The World’s Most Powerful Editor

September 9, 2016 | 1 book mentioned 1

“I think you are abusing your power, and I find it hard to believe that you have thought it through thoroughly.” Norway’s largest newspaper, Aftenposten, has published a front-page letter to Mark Zuckerberg after Facebook censored an iconic image from the Vietnam war. The Pulitzer Prize-winning photograph of a naked nine-year-old Kim Phúc running away from a napalm attack was deleted from a post about seven images “that changed the history of warfare.”

Tatjana Soli, author of The Lotus Eaters, wrote for us about the legacy of that infamous photo a few years back.

 

is social media editor at The Millions. She lives in Brooklyn where she's currently working on her first novel. Find her online @kirstinbutler, and of course, on The Millions‘ feeds.

One comment:

  1. As a woman, I can appreciate this photo, the historic context, and its legacy. I’ll never forget, though, the moment I saw it, how I felt at nine years old when I sat at the kitchen table and saw a naked girl on the cover of the newspaper. For a different reason, for a reason that perhaps seems insignificant in light of what this girl was experiencing, I understood that the world wasn’t safe for little girls. Even as a teen, when I’d come across the picture, I’d wonder why a soldier didn’t do something to protect her from the photographer. Today, I still wonder why it never occurred to newspapers to think about nine-year-old girls, how we would feel to see an unprotected child exposed before all. And in a medium that said it was okay to expose her—us—in her most vulnerable hour.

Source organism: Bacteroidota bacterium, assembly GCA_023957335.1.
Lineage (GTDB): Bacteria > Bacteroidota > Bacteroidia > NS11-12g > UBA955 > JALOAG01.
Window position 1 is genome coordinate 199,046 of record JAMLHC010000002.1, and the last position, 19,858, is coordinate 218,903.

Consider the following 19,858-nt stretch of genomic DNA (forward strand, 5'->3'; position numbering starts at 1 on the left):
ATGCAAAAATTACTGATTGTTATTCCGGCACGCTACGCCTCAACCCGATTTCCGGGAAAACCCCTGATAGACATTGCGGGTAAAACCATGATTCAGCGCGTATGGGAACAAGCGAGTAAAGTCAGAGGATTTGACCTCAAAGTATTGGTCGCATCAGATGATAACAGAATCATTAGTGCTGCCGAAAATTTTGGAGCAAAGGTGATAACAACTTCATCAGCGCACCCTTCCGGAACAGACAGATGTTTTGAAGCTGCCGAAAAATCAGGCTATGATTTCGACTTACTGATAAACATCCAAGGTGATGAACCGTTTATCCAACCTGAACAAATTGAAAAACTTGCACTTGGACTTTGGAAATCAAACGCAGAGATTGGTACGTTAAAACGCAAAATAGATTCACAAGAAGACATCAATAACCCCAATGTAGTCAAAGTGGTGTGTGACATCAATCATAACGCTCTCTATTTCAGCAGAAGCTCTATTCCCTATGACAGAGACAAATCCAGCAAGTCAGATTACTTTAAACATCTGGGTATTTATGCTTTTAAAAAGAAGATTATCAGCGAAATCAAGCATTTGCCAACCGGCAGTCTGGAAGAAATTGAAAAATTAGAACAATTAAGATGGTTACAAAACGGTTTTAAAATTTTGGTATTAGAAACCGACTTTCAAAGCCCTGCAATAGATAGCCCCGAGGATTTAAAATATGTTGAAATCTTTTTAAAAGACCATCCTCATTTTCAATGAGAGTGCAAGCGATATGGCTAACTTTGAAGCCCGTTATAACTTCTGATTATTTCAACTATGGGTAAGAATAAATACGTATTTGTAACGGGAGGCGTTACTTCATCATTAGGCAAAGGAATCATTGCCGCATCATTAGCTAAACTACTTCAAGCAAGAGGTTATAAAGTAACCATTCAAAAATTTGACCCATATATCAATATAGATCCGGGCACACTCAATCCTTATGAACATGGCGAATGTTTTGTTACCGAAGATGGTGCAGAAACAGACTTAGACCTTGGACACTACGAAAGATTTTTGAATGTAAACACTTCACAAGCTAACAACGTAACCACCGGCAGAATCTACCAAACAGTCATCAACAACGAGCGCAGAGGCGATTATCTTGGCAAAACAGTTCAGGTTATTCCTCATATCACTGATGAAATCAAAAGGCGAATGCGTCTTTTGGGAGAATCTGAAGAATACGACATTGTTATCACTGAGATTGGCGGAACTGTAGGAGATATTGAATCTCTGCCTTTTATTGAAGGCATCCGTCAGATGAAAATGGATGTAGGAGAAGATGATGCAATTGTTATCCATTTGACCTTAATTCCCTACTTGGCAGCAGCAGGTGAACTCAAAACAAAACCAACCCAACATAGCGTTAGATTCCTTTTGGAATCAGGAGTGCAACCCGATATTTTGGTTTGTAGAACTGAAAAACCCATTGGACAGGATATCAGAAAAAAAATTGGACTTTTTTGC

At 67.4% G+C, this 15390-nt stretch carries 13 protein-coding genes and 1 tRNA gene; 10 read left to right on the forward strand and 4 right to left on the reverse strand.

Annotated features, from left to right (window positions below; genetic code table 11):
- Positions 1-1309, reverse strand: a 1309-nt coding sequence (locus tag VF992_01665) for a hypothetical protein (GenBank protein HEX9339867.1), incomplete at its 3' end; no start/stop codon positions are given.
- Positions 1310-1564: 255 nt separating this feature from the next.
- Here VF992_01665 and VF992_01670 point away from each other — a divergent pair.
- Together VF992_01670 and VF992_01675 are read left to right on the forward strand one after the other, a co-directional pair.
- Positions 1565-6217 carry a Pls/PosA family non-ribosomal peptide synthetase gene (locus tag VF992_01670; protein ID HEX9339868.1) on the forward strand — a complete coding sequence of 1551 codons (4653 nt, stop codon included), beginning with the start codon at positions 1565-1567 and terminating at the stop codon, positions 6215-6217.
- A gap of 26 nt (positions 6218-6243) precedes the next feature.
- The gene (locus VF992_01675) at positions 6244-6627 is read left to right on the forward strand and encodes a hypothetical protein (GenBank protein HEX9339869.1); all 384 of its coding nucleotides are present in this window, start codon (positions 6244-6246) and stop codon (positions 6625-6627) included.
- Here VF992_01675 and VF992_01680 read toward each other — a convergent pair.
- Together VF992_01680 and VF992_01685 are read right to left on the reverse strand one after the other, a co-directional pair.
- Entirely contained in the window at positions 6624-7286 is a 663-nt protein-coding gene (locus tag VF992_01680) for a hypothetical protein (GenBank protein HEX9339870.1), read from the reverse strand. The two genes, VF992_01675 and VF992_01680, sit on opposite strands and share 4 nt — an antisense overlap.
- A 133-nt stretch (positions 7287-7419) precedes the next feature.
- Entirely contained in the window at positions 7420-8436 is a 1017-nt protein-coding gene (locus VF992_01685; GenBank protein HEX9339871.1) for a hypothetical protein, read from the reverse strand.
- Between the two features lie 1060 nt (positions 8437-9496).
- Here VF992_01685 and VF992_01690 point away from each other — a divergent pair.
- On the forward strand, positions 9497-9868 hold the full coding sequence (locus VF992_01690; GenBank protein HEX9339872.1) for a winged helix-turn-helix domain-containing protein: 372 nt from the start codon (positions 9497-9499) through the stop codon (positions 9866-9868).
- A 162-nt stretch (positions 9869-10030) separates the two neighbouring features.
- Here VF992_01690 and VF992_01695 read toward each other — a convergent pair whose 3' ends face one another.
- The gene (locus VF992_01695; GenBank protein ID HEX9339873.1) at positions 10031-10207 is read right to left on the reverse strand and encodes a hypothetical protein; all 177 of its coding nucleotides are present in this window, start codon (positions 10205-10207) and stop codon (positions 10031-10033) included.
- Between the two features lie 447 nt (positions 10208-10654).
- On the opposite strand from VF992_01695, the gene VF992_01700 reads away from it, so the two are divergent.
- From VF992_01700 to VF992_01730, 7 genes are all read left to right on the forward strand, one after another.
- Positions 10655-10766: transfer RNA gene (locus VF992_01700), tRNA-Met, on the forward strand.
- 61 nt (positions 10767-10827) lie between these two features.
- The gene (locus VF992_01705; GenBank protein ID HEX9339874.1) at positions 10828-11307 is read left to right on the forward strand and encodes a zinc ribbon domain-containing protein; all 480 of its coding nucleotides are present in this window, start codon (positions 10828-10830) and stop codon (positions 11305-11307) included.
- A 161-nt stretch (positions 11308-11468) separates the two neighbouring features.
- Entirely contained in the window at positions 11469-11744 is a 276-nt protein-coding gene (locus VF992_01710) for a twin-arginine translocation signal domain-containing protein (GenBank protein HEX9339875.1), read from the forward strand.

Yes, the photo brought the reality of war home to Americans. It also brought a certain hopeless helplessness home to me, and I imagine to other nine-year-old girls.

    I’m not in favor of censorship, I’m not deaf to suffering in this world. I believe in personal citizenship and combating human oppression on every front, on every continent. I know nothing about Facebook’s position on the subject of this photo, particularly as children aren’t expected to surf Facebook. I know only that, for me, this photo remains iconic of one issue—the neglected welfare of the female child.

    After decades of retrospection and attaining a modicum of social enlightenment, I can’t fathom why the impact of this picture isn’t seen from broader perspectives.

Add Your Comment:

Your email address will not be published. Required fields are marked *